Microsoft kills Windows Mixed Reality, making a ton of headsets useless

A range of Windows Mixed Reality VR headsets arranged in rows
Credit: Microsoft

A range of Windows Mixed Reality VR headsets arranged in rows
Credit: Microsoft

Microsoft has quietly announced the deprecation of its Windows Mixed Reality platform. The announcement includes the eventual removal of the Mixed Reality Portal application and the SteamVR driver from future Windows releases.

Windows Mixed Reality launched in 2017 as Microsoft sought to turn Windows 10 into a multi-device operating system. However, the platform struggled to compete with other VR heavyweights, with an ever-declining market share since its release.

Microsoft has assured existing users that their headsets will continue working, but details regarding future support and updates remain unclear.

Like the now-discontinued Windows Mobile OS, Windows Mixed Reality faced an uphill battle from the start, and wasn’t ever able to really take off. Despite collaborations with hardware partners such as Acer, HP, and Samsung, WMR devices struggled to capture a significant share of the VR market. According to Steam’s Hardware Survey, Windows Mixed Reality’s peak usage on SteamVR was around 10% in 2019, dropping to around 5% of users this year.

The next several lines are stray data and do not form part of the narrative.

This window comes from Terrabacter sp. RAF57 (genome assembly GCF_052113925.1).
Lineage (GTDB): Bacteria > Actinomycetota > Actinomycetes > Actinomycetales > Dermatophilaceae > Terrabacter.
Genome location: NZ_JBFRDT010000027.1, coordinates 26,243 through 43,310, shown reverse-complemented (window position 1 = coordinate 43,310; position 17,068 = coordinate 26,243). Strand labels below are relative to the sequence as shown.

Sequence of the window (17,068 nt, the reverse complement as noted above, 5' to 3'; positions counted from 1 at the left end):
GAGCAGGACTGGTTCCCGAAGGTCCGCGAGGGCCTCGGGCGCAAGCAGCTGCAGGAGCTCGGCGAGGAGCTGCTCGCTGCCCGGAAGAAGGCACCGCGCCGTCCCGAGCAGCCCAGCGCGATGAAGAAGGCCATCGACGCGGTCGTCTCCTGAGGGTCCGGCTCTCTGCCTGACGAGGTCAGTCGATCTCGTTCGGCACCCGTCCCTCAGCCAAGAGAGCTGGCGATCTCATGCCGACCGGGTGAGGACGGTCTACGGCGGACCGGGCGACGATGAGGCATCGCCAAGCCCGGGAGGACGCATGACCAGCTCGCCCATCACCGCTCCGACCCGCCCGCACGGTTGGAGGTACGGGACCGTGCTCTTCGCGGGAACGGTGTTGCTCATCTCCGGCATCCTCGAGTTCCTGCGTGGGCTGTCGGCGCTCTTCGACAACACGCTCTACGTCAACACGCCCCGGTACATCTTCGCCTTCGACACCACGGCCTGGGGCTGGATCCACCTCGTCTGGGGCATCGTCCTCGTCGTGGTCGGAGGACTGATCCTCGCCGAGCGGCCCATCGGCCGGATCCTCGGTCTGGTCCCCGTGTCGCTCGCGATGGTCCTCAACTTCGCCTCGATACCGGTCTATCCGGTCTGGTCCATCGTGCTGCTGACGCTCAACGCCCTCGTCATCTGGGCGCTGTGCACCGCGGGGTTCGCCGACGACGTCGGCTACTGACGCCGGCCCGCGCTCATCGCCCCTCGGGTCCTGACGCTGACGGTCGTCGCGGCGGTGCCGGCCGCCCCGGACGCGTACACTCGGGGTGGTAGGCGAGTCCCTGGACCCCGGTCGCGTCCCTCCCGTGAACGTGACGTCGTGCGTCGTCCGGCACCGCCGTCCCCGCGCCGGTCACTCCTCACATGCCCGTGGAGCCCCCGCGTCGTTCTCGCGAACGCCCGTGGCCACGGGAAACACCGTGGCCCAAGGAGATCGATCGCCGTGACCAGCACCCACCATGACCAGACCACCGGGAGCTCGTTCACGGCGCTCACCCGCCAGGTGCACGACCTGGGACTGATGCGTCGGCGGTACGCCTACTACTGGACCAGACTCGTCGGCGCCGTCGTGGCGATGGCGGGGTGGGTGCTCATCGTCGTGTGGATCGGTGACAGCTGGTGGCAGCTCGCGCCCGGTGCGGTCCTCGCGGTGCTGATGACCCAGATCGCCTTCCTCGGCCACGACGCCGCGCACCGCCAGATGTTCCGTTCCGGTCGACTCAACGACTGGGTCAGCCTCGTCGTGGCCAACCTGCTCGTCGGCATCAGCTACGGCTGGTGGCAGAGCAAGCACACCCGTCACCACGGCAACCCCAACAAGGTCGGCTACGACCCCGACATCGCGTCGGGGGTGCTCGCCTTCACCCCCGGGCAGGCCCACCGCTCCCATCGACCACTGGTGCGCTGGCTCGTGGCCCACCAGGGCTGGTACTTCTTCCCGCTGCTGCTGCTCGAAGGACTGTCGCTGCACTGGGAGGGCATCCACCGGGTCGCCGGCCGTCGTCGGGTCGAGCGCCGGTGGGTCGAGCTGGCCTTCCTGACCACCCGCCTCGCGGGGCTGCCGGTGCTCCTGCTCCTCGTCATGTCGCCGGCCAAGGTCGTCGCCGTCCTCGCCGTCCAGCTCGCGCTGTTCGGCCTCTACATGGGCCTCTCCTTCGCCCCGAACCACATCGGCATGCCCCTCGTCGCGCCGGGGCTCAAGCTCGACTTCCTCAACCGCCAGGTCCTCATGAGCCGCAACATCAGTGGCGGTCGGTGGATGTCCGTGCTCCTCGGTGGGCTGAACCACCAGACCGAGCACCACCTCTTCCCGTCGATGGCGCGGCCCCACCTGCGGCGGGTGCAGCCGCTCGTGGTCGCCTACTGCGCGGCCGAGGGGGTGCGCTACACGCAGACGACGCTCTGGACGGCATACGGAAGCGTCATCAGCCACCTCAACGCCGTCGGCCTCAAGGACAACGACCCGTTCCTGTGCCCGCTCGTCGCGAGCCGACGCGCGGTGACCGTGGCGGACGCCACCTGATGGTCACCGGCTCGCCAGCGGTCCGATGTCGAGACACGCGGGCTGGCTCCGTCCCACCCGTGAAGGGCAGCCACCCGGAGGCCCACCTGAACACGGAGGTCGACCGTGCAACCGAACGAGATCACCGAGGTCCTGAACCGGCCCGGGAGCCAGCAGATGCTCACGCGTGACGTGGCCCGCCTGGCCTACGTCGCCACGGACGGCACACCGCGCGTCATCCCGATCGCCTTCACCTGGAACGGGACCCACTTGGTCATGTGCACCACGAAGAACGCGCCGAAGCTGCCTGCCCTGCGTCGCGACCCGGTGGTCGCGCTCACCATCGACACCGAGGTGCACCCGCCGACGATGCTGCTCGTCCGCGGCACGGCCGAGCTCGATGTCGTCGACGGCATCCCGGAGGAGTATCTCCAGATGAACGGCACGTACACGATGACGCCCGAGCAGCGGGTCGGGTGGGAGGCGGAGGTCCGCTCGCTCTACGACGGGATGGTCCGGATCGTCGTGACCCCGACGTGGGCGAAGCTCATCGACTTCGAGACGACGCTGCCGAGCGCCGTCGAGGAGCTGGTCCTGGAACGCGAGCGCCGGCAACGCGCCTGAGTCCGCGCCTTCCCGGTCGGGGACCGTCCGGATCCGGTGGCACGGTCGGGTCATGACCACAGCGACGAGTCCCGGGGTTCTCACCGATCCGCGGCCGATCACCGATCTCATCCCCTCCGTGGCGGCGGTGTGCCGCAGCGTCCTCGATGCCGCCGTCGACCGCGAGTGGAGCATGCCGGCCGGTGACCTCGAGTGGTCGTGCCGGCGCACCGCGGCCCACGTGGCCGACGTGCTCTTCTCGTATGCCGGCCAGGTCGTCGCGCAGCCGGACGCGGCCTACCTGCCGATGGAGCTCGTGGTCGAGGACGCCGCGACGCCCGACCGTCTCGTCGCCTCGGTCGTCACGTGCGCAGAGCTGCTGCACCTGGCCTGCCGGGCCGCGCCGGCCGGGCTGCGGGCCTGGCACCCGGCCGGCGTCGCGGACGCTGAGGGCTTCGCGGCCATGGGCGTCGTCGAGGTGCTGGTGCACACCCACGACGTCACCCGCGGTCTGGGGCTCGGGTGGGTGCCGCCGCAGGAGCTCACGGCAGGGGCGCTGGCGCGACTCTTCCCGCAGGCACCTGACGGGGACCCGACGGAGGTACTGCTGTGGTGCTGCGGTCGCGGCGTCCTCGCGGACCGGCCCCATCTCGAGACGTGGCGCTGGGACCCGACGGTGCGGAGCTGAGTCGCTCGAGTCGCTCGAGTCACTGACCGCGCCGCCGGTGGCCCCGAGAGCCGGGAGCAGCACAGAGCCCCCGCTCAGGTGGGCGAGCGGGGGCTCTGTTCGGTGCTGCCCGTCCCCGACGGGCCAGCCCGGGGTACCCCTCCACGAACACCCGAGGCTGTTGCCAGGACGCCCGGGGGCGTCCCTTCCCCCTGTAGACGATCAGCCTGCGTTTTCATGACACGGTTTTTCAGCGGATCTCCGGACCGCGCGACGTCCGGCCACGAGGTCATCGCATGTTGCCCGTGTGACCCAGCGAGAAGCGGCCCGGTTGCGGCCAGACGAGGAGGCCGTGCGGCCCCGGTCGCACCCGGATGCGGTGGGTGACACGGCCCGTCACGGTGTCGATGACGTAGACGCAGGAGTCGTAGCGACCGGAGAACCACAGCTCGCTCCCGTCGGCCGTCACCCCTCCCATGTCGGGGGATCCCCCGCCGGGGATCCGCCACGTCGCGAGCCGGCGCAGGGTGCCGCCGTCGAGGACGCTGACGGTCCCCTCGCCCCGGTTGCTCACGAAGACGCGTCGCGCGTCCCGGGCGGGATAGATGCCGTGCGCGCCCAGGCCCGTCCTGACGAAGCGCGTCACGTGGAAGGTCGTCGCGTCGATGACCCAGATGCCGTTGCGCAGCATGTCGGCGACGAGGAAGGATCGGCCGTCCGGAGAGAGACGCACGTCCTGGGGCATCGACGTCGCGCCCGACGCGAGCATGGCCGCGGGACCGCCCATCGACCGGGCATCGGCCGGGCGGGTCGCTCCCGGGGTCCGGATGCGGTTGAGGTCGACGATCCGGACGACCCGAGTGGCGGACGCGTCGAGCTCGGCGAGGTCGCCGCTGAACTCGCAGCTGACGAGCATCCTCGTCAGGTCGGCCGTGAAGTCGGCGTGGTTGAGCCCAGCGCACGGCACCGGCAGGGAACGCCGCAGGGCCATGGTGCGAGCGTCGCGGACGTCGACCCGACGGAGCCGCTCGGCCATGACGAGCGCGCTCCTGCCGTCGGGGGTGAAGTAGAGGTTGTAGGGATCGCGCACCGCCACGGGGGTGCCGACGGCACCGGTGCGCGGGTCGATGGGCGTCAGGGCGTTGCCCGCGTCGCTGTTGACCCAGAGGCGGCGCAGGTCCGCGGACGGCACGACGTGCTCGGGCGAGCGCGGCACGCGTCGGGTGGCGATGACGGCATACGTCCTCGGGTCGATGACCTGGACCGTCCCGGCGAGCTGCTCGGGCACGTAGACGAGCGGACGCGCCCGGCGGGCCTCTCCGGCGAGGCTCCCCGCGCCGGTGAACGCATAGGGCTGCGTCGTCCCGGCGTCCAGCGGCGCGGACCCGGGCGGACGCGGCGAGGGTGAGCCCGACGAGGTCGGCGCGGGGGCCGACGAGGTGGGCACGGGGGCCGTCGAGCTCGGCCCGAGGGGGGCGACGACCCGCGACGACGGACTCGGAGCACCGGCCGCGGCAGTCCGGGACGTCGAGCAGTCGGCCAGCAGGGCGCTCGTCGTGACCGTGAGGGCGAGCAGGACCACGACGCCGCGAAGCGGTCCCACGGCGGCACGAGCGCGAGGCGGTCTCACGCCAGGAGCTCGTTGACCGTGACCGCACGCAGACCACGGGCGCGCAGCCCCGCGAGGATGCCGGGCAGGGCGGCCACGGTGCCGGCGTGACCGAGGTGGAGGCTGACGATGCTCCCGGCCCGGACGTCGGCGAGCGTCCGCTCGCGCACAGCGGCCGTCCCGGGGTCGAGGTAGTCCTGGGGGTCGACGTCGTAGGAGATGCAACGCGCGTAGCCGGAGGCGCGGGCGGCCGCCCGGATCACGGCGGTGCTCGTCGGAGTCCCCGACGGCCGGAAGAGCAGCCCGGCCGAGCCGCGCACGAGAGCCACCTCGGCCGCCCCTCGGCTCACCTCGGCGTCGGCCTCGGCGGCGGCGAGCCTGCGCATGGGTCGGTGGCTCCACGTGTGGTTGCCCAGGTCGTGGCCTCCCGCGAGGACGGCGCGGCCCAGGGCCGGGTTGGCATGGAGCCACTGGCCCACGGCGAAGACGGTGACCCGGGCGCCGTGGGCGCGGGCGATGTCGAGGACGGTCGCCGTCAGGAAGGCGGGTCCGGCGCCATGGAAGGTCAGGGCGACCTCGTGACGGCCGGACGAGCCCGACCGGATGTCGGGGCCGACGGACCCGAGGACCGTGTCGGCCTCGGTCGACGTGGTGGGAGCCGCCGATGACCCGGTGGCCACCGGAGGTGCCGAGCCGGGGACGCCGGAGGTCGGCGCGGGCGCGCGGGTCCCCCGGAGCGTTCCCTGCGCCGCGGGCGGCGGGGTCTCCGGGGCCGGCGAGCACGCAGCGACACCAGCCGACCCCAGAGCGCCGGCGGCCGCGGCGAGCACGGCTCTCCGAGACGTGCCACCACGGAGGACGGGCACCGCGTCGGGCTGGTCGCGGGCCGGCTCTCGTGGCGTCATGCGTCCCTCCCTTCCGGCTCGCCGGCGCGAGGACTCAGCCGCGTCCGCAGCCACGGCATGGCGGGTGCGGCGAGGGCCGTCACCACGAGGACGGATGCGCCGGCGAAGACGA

Whilst WMR didn't display the staying power that Microsoft hoped it would, these numbers reveal that the platform is still as prevalent as the recently released Meta Quest 3, as well as the popular, albeit aging, HTC Vive, indicating that quite a few VR users could be affected by Microsoft’s decision to kill off WMR.

Ultimately, several factors have contributed to the platform's limited success. The tracking quality of Windows Mixed Reality headsets was a major issue, as they only used two forward-facing cameras, significantly limiting the range of hand motions that could be tracked.

Additionally, Windows Mixed Reality controllers were criticised across the board for their poor ergonomics and perceived cheap construction, especially when compared to the more popular Quest Touch and Valve's Index controllers.

The decision to kill off Windows Mixed Reality has now raised questions about the future of Microsoft’s involvement in VR. While the tech giant has not revealed any immediate plans to replace WMR with an alternative platform, the premium HoloLens 2 headset did receive a free upgrade to Windows 11 earlier this year. Nevertheless, a similar upgrade for existing WMR devices seems unlikely for now.

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